Clawbacks. It sounds like something bears might do to terrified hikers, but actually it’s the newest tool at federal regulators’ disposal to penalize corporate leaders for bad behavior and discourage future executives from doing the same.
Under new rules approved last week by the FDIC, the agency can use clawbacks to force company executives to repay up to two years’ worth of their former salaries if it’s proven that the leaders’ decisions drove the institutions into bankruptcy and federal ownership. The new power comes from the Dodd-Frank financial reform act, which gave the FDIC the added responsibility of untangling big, complicated financial companies after they collapse.
Barney Frank, one of the co-authors of the bill, said the clawbacks are exactly what he intended when crafting the legislation.
“That institution is dissolved. Its shareholders are wiped out. Its executives are fired. And in fact, as the FDIC just made clear, they might well have to pay back some of their last two years of salary,” Frank said in a speech at the National Press Club on Tuesday.
[Related Article: Frank Defends Embattled Financial Reform Law]
But the people who could have their money clawed back see things a little differently. Stephen J. Rotella, former COO of Washington Mutual, faces six counts of fraud and gross negligence in a lawsuit filed by the FDIC over his decision to continue betting on risky subprime mortgages even after interest in the loans from investors and qualified home buyers dried up.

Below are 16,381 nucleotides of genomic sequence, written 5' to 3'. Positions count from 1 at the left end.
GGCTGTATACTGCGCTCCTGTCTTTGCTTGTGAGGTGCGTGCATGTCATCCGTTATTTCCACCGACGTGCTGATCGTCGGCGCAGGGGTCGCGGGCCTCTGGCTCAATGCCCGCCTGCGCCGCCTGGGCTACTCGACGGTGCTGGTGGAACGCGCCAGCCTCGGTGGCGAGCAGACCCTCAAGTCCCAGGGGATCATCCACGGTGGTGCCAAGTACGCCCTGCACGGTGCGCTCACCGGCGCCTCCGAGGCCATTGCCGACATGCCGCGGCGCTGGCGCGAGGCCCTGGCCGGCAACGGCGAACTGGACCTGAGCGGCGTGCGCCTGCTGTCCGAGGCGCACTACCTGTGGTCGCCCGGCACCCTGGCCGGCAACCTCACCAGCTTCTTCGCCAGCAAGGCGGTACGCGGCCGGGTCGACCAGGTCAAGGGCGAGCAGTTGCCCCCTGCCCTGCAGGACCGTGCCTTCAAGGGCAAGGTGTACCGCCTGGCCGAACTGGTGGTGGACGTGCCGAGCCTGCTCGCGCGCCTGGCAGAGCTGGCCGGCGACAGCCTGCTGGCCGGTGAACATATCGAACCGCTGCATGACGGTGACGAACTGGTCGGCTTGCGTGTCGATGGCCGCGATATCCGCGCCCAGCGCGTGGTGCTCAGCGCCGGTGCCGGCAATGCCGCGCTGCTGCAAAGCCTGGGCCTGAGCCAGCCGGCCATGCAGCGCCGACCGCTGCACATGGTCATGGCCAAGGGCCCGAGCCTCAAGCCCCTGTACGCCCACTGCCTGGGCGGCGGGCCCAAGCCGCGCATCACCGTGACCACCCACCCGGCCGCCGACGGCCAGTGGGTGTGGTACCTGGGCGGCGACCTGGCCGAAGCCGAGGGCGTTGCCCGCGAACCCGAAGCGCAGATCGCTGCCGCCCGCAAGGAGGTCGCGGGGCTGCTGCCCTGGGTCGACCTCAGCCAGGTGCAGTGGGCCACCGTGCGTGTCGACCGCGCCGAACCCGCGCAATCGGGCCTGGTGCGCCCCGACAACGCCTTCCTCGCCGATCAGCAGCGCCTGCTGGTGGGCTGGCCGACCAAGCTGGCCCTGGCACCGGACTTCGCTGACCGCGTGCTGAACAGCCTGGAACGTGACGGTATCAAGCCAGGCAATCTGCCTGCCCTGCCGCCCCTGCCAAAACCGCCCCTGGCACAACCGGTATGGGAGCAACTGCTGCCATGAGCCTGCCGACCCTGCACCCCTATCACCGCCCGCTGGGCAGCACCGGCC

Rotella says the lawsuit and the connected attempt to clawback two years’ worth of his salary are bogus efforts by the FDIC to deflect blame, saying the case “amounts to a pure public relations stunt designed to deflect criticism away from the F.D.I.C., which has been — and continues to be — under fire for its regulatory failures with respect to WaMu and refuses to take any responsibility for its central role in the financial crisis,” according to The New York Times.
Rotella’s boss, Kerry K. Killinger, received $65 million in pay in the three years leading up to Washington Mutual’s failure in 2008. The FDIC’s ruling last week may signal that the agency is about to try and clawback some of that money.
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Image by Kai Schreiber